- a person who operates a machine, apparatus, or the like: a telegraph operator.
- a person who operates a telephone switchboard, especially for a telephone company.
- a person who manages a working or industrial establishment, enterprise, or system: the operators of a mine.
- a person who trades in securities, especially speculatively or on a large scale.
- a person who performs a surgical operation; a surgeon.
- a symbol for expressing a mathematical operation.
- a function, especially one transforming a function, set, etc., into another: a differential operator.
- a person who accomplishes his or her purposes by devious means; faker; fraud.
- a person who is adroit at overcoming, avoiding, or evading difficulties, regulations, or restrictions.
- a person who is extremely successful with or smoothly persuasive to members of the opposite sex.
- Genetics. a segment of DNA that interacts with a regulatory molecule, preventing transcription of the adjacent region.
Origin of operator
Related Words for operatordriver, engineer, administrator, executive, supervisor, speculator, manager, dealer, agent, broker, operative, director, fraud, scoundrel, hustler, conductor, operant
Examples from the Web for operator
Contemporary Examples of operator
Wright approved one of the wells after the operator agreed to bring it into compliance, according to the letter.
Teague replied: “I have to allow an operator or plugger a way to appeal when he believes our requirements are unreasonable.”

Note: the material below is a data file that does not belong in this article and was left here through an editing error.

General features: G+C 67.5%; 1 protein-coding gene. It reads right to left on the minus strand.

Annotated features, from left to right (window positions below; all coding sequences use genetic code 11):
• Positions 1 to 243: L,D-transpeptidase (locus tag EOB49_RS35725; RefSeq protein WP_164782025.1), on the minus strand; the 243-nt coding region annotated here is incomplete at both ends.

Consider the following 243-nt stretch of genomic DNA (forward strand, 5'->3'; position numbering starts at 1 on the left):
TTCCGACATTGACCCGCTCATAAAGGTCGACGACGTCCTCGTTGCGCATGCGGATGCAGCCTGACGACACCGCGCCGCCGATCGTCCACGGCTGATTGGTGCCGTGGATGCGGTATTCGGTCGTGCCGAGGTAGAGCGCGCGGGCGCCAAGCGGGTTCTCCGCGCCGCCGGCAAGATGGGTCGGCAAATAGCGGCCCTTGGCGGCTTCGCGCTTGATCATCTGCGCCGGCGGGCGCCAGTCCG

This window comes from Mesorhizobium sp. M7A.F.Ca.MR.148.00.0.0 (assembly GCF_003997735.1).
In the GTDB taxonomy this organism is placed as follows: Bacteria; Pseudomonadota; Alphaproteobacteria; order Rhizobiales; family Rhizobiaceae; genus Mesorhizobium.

In 1881, along came Bailey, operator of another circus, and two circuses joined to give rise to the first three-ring spectacle.We’re All Carnies Now: Why We Can’t Quit the Circus
November 27, 2014
Unsure of what to do, the operator asked a superior what the correct move would be.The Israeli Way of Death
July 2, 2014
SGR-A1 scans autonomously, and once it detects suspected intruders alerts the operator.Smoke Rings, Mystery Backpacks and Gun-Toting Robots: The Weird Wartech of the Korean Conflict
April 3, 2014
Historical Examples of operator
This includes the total weight of the machine and equipment, and also the operator.
Add the weight of the operator to the weight of the complete machine.
Bleriot—(Drexel, operator)—exactly the same as Moissant's machine.
This apparatus is intended to carry only one person (the operator).
The operator offered him the hospitality of the private room, but this he declined.A Woman Intervenes
- a person who operates a machine, instrument, etc, esp, a person who makes connections on a telephone switchboard or at an exchange
- a person who owns or operates an industrial or commercial establishment
- a speculator, esp one who operates on currency or stock markets
- informal a person who manipulates affairs and other people
- maths any symbol, term, letter, etc, used to indicate or express a specific operation or process, such as Δ (the differential operator)
Word Origin and History for operator
1590s, "one who performs mechanical or surgical operations," agent noun from operate (v.) or from Late Latin operator. Meaning "one who carries on business shrewdly" is from 1828. Specific sense of "one who works a telephone switchboard" (1884) grew out of earlier meaning "one who works a telegraph" (1847).
- An operator gene.
- Mathematics A function, especially one from a set to itself, such as differentiation of a differentiable function or rotation of a vector. In quantum mechanics, measurable quantities of a physical system, such as position and momentum, are related to unique operators applied to the wave equation describing the system.
- A logical operator.
- Genetics A segment of chromosomal DNA that regulates the activity of the structural genes of an operon by interacting with a specific repressor.